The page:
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    Tuesday, October 24, 2006

    Barefooting the Grand Canyon


    A big thank you to Jay Anderson, ultrarunner and RD of the Orange Curtain 100k and 50k races, and Tracy Bahr, a true ultrarunning champion, for allowing me to join in on a Grand Canyon adventure weekend.

    If you ask the question, "Can one run down the Grand Canyon barefoot?", the answer would be yes. If you ask the question, "Should one run down the Grand Canyon barefoot?", the answer should be, "Hell no!"


    Due to car troubles, we started 6 hours later than we had expected at around 11:30. Even though we didn't know it yet, it meant that we would not have time to do a rim to rim to rim run. Thanks to a nice couple from Tucson for giving us a lift to the trailhead. We crammed 6 people into a compact car. Nothing was going to stop us.

    Running down the Bright Angel trail, barefoot, was certainly one of the most difficult things I have done barefoot. Going up the South Kaibab trail barefoot was fine. As I have said a thousand times, going up is always easier than going down on rocky terrain when barefoot.


    Why was it so difficult? Well, it was not just that the trail was quite rocky and steep, two things that already made it difficult, but it was also filled with hikers, so I did not have the whole trail to select from when trying to find sweet spots to place my foot. Sometimes we would have to run off to the side of the trail to make room for hikers. That was hard.

    I nearly made it to the bottom barefoot, but we came upon a mule train. At that point, I decided I had better put on my FiveFingers in order to help navigate around the mules, plus the trail was REALLY getting to me.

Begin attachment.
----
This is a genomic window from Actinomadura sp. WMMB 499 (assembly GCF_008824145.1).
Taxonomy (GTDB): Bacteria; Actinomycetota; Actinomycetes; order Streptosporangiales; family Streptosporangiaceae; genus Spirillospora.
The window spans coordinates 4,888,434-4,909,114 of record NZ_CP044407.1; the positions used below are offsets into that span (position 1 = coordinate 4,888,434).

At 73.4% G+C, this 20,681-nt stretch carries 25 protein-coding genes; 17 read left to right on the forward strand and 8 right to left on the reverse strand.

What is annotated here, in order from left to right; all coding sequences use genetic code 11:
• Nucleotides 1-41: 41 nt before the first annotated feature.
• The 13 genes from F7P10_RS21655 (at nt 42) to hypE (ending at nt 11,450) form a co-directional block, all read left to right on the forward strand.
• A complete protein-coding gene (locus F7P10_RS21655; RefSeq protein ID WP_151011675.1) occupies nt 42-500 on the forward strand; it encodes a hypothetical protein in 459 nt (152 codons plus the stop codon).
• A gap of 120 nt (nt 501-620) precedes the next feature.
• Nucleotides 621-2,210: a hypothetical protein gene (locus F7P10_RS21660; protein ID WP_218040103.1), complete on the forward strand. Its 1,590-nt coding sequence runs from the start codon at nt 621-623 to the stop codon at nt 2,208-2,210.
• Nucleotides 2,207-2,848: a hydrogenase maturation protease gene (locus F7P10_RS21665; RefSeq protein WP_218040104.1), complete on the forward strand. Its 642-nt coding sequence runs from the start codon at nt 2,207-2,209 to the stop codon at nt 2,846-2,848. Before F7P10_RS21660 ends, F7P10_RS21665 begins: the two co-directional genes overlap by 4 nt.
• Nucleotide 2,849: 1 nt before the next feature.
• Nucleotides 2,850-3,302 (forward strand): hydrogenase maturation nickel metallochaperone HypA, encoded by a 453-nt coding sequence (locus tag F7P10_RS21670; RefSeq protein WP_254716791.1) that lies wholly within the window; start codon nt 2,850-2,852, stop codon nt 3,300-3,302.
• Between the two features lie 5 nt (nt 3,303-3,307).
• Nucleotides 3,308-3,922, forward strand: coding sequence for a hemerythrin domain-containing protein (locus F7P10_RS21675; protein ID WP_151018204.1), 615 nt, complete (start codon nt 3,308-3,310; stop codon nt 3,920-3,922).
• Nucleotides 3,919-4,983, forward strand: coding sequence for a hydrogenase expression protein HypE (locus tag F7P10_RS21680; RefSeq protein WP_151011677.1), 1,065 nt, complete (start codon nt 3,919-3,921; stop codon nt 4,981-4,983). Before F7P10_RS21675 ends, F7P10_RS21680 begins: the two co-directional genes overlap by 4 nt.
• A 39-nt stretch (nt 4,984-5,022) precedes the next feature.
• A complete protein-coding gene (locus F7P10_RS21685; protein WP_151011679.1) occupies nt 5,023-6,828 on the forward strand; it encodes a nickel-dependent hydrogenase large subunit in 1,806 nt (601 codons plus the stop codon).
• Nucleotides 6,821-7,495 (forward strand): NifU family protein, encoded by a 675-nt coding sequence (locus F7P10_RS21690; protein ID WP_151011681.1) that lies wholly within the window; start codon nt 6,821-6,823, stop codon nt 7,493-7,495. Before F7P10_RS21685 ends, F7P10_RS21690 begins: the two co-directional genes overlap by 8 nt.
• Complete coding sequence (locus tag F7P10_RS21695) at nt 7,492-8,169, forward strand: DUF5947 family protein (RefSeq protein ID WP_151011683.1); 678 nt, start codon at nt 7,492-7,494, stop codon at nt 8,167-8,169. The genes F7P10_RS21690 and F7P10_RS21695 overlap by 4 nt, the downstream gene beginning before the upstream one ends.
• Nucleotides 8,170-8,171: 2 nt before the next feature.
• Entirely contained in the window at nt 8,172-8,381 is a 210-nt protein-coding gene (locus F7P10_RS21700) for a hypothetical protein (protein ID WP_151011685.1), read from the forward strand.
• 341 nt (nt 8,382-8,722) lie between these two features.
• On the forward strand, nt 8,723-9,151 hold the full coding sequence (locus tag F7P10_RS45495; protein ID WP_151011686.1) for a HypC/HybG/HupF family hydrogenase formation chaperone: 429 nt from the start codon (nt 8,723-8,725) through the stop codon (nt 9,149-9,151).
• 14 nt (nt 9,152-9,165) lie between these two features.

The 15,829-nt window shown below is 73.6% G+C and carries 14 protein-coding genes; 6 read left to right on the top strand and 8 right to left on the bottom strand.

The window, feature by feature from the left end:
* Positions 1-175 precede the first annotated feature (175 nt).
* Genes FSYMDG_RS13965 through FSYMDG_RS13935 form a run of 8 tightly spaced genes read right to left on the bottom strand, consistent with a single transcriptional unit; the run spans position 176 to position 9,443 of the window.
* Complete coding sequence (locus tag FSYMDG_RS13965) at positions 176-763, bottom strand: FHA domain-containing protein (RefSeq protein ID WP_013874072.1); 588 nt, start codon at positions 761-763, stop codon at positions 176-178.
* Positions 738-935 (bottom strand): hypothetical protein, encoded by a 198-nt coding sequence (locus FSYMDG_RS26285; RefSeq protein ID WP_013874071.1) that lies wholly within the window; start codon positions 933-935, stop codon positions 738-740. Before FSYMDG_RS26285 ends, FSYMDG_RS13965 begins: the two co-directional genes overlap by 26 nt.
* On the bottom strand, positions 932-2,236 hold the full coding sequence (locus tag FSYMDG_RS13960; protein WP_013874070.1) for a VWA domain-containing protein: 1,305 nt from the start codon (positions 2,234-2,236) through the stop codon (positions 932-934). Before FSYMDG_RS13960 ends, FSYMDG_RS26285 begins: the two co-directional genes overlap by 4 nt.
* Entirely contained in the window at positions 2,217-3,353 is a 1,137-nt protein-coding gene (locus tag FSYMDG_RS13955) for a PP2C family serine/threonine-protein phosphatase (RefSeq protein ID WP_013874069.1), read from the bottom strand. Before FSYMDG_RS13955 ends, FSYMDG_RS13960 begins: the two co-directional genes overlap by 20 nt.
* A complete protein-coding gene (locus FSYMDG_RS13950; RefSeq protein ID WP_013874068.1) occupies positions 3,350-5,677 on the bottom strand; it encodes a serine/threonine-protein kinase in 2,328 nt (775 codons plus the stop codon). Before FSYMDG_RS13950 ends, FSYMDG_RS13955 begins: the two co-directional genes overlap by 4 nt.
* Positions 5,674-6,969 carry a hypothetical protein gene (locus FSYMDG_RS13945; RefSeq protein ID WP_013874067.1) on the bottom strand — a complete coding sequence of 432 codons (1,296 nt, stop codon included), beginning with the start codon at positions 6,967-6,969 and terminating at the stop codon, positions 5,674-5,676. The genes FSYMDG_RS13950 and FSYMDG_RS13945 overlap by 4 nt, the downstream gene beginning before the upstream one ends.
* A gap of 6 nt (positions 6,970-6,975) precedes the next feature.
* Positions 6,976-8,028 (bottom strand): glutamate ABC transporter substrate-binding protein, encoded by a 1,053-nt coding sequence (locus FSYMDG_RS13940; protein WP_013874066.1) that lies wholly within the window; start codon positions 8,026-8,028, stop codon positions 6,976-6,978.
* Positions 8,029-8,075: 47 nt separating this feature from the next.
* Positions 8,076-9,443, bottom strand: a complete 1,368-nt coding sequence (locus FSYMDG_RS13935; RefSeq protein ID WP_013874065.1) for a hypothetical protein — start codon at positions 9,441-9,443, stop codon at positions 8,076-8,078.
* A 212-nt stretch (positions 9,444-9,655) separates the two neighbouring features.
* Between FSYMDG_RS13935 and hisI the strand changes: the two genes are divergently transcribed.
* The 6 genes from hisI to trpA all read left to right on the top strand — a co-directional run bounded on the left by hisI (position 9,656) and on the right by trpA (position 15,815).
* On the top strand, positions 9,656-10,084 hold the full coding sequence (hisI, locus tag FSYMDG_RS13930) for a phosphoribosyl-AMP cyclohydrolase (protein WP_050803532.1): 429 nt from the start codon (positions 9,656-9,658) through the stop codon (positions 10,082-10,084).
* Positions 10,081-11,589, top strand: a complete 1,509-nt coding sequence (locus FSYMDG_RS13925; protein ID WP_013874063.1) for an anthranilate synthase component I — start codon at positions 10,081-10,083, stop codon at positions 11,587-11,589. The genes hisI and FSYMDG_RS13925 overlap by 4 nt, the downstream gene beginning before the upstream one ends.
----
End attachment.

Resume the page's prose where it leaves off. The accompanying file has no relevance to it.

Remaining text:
Less than a quarter mile after putting on my shoes, we reached a barefooters paradise: a river sand trail paralleling the river for another 1/4 mile until we got to a bridge to cross the river.

    While running down the trail, all I could do was breath and focus. I had no time for anything else. Literally every step had to be thought out and executed consciously. There were a lot of opportunities for disaster. Is this zen?


    When we finally got to Phantom Ranch, it was becoming clear to us that we would not have time to continue our journey to the North Rim, so we decided to return to the South Rim via the South Kaibab trail.

    Coming down Bright Angel, I had not been drinking enough. I started up the South Kaibab feeling pretty damn good; however, I was sweating a lot, and since I was only wearing a singlet, the sweat was just pouring off me and not having time to cool me. When I sweat this much, I can get in trouble fast, especially if I have not been managing my electrolyte intake.


    Sure enough, after feeling really good at the beginning of the uphill, I started feeling crampy. I was not peeing. So, I started drinking, but it was nearly too late. Lesson: manage your electrolytes and wear clothing that traps moisture and holds it so that it evaporates on the skin.

    6 hours and 20 minutes later we were back at the top of the South Rim. It was cold and dark, and we were damn lucky to have made it in time for one of the last shuttles. In the van-shuttle bringing us to our hotel, we were comparing stories with other hikers. One guy said that he had seen a guy running down the trail barefoot. None of his companions believed him. I enjoyed egging him on a little. We had a good laugh when it was revealed that he had not been hallucinating.


    As with most adventures, the location is just one part of the enjoyment, the other major part is being able to commune with other runners. Sharing and comparing life stories with travel companions is one of the most interesting things you can do. Each person represents a fascinating tale waiting to be told. When stories begin to intermingle, well, that just borders on miraculous.

    BFT

    PS. For the complete set of photos, click here.

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